Queen- Bohemian Rhapsody 5th Anniversary- Brian May, Roger Taylor

You know after a best-selling book is made into a popular film how you’ll hear from early adopters, “Yeah it’s good, but there was a lot in the book that wasn’t in the movie”? Same can be said for the four Oscar-winning Queen biopic Bohemian Rhapsody.  As compared to their  fifty year reign as a world-class band  atop the rock throne, there’s a lot more “there” there than can fit into a feature length film.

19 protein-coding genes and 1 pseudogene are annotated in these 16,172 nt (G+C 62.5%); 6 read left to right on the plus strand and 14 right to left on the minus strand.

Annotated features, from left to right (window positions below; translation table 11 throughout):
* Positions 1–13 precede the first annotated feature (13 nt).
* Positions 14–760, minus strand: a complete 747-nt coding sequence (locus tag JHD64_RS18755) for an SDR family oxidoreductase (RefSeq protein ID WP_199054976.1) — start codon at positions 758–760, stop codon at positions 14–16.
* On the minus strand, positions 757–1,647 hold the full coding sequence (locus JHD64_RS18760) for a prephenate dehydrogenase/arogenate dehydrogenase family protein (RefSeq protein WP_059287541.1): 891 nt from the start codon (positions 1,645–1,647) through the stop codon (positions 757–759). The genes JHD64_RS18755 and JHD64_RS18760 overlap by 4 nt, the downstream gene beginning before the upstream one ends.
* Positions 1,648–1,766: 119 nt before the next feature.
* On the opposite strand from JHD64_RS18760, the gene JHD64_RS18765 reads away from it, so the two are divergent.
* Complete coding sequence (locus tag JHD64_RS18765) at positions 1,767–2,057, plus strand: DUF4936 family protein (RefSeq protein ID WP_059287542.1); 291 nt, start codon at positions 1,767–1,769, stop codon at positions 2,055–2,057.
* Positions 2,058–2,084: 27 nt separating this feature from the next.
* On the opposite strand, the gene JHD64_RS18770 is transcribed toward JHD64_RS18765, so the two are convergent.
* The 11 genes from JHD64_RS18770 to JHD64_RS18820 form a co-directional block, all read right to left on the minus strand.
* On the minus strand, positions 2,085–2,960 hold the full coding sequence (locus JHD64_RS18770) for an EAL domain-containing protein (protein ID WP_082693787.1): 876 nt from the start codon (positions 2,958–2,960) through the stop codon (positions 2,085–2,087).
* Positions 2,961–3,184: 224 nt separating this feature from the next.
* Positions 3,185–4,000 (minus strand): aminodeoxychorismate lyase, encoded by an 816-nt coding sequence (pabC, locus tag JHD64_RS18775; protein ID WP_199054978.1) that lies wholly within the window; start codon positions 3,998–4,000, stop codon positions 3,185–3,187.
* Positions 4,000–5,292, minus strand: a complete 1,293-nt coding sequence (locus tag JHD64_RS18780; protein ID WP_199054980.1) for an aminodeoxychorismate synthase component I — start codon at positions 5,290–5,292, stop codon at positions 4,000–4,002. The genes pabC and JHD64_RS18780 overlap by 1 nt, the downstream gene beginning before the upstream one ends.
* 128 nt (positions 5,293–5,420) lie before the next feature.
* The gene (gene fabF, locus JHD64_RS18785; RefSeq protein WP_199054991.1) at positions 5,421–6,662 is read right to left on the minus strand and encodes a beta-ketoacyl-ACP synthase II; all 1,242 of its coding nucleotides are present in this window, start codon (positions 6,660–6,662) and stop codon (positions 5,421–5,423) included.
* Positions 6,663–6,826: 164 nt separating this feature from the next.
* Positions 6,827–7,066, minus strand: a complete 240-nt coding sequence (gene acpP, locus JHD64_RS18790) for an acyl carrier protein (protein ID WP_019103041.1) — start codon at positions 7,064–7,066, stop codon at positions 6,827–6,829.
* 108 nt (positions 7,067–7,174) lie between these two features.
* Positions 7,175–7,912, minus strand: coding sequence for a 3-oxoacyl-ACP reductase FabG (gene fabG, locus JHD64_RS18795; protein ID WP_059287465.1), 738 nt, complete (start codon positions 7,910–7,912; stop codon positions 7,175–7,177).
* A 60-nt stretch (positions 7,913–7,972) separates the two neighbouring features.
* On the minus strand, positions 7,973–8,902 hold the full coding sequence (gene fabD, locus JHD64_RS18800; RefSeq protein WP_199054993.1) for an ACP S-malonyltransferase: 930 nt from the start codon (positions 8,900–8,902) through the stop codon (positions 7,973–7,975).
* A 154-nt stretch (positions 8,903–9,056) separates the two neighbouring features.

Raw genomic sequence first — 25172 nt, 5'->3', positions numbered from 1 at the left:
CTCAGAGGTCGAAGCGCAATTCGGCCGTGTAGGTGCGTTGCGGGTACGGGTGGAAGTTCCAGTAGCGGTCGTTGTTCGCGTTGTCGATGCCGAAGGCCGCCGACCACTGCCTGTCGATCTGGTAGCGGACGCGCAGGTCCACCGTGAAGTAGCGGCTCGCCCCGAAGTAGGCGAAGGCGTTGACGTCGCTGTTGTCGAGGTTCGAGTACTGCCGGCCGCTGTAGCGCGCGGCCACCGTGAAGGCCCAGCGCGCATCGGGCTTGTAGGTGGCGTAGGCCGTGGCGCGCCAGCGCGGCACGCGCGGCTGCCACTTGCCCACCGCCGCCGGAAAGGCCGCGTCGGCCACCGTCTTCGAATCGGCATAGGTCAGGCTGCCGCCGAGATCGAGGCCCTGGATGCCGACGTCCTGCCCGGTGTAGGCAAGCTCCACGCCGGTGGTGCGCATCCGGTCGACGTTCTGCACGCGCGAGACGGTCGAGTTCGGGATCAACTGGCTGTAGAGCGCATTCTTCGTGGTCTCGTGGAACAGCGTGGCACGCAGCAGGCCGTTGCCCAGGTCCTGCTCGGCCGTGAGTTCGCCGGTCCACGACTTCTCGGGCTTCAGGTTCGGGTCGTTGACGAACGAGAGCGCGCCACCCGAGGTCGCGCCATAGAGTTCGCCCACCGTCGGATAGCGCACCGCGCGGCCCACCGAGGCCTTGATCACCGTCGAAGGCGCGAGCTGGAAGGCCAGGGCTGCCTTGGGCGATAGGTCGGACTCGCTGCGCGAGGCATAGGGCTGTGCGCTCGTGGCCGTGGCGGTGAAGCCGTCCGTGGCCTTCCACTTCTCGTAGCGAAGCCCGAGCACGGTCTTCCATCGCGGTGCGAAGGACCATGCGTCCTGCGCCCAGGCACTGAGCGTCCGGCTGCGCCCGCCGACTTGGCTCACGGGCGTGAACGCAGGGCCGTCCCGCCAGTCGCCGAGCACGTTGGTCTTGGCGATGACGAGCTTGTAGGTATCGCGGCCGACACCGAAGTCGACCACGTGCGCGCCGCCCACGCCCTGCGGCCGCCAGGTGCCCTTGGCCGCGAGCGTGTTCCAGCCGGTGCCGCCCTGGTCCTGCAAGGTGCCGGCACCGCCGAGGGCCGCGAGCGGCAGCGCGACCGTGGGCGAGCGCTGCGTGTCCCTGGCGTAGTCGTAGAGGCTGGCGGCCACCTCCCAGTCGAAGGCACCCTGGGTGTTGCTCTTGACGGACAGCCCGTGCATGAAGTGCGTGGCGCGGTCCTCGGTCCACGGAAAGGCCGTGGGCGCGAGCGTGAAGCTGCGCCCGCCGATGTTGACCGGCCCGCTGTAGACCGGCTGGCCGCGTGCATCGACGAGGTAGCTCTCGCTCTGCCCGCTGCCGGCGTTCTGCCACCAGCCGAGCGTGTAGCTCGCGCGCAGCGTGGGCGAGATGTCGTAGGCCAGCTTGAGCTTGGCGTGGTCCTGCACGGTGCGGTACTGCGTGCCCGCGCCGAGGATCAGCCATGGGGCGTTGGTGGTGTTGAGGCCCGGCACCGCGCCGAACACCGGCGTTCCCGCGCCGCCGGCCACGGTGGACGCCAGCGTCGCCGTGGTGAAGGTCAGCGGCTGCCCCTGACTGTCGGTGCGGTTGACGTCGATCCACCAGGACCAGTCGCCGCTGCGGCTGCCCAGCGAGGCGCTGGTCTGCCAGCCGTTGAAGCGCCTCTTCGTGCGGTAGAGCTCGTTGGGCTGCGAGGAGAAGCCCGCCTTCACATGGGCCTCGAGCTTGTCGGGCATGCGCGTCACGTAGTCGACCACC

In my interviews spanning the last forty of those years, Queen’s Brian May and Roger Taylor take us places on the band’s royal road far off the well-known stops, such as the Live Aid concert. For instance, Bohemian Rhapsody‘s focus on Freddie Mercury, the composer of Queen’s breakthrough smash song and the movie’s namesake, did not write anything for the group’s early albums. Guitarist/songwriter Brian May nearly died while on tour in America in 1974. Drummer/songwriter Roger Taylor confirms that Queen were penniless, and their record label ready to drop them, when A Night at the Opera  was released, and Brian May reveals that the band lost money on every tour until 1986! For eight long years, Brian, Roger, and Queen manager Jim Beach tried valiantly to get a movie made of the life of vocally-gifted frontman Freddie Mercury. Seemingly snakebitten at every turn, the production lurched in fits and starts through two lead actors, two directors, and lukewarm advance reviews to emerge with Bohemian Rhapsody  being the #1 box office film in the world during Fall and holiday season 2018, then running the table at the Academy Awards with four Oscars, including Best Actor! In his poignant acceptance speech for the Oscar for Best Actor, Rami Malek pointed out that he himself was a first-generation immigrant who portrayed a gay immigrant in the role of Queen’s Freddie Mercury. It’s taken thirty years now since his passing, but I think that Bohemian Rhapsody‘s  greatest accomplishment of all is it once again focused the world on Freddie Mercury’s remarkable life, rather than the circumstances of his death. –Redbeard